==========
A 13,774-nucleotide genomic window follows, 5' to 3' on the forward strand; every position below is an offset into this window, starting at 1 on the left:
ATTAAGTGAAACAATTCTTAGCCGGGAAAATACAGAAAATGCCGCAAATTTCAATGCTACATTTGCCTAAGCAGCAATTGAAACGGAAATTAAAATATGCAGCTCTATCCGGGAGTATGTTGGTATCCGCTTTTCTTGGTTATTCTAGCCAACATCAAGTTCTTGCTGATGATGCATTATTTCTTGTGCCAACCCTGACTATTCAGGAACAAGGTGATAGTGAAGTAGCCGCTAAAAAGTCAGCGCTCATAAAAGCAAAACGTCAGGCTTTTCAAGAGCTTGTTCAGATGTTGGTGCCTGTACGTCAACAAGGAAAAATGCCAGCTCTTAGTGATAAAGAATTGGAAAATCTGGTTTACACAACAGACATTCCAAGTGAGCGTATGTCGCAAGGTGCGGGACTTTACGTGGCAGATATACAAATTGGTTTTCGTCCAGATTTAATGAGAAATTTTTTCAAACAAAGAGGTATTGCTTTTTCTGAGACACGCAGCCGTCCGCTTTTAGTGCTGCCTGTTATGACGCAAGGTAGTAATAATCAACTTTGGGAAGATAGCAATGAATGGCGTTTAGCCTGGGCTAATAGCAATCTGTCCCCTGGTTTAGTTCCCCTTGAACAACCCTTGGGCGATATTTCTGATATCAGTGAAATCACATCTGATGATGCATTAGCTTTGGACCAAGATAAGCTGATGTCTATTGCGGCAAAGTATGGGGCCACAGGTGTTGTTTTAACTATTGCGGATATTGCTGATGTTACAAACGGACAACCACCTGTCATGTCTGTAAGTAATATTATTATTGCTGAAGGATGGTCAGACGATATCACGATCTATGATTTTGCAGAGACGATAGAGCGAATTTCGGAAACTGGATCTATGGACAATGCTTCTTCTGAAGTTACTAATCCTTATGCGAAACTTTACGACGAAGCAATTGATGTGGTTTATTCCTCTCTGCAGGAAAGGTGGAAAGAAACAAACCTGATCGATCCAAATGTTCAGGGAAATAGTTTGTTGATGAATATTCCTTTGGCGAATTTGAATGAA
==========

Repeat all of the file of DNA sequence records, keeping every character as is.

A 13,774-nucleotide genomic window follows, 5' to 3' on the forward strand; every position below is an offset into this window, starting at 1 on the left:
ATTAAGTGAAACAATTCTTAGCCGGGAAAATACAGAAAATGCCGCAAATTTCAATGCTACATTTGCCTAAGCAGCAATTGAAACGGAAATTAAAATATGCAGCTCTATCCGGGAGTATGTTGGTATCCGCTTTTCTTGGTTATTCTAGCCAACATCAAGTTCTTGCTGATGATGCATTATTTCTTGTGCCAACCCTGACTATTCAGGAACAAGGTGATAGTGAAGTAGCCGCTAAAAAGTCAGCGCTCATAAAAGCAAAACGTCAGGCTTTTCAAGAGCTTGTTCAGATGTTGGTGCCTGTACGTCAACAAGGAAAAATGCCAGCTCTTAGTGATAAAGAATTGGAAAATCTGGTTTACACAACAGACATTCCAAGTGAGCGTATGTCGCAAGGTGCGGGACTTTACGTGGCAGATATACAAATTGGTTTTCGTCCAGATTTAATGAGAAATTTTTTCAAACAAAGAGGTATTGCTTTTTCTGAGACACGCAGCCGTCCGCTTTTAGTGCTGCCTGTTATGACGCAAGGTAGTAATAATCAACTTTGGGAAGATAGCAATGAATGGCGTTTAGCCTGGGCTAATAGCAATCTGTCCCCTGGTTTAGTTCCCCTTGAACAACCCTTGGGCGATATTTCTGATATCAGTGAAATCACATCTGATGATGCATTAGCTTTGGACCAAGATAAGCTGATGTCTATTGCGGCAAAGTATGGGGCCACAGGTGTTGTTTTAACTATTGCGGATATTGCTGATGTTACAAACGGACAACCACCTGTCATGTCTGTAAGTAATATTATTATTGCTGAAGGATGGTCAGACGATATCACGATCTATGATTTTGCAGAGACGATAGAGCGAATTTCGGAAACTGGATCTATGGACAATGCTTCTTCTGAAGTTACTAATCCTTATGCGAAACTTTACGACGAAGCAATTGATGTGGTTTATTCCTCTCTGCAGGAAAGGTGGAAAGAAACAAACCTGATCGATCCAAATGTTCAGGGAAATAGTTTGTTGATGAATATTCCTTTGGCGAATTTGAATGAA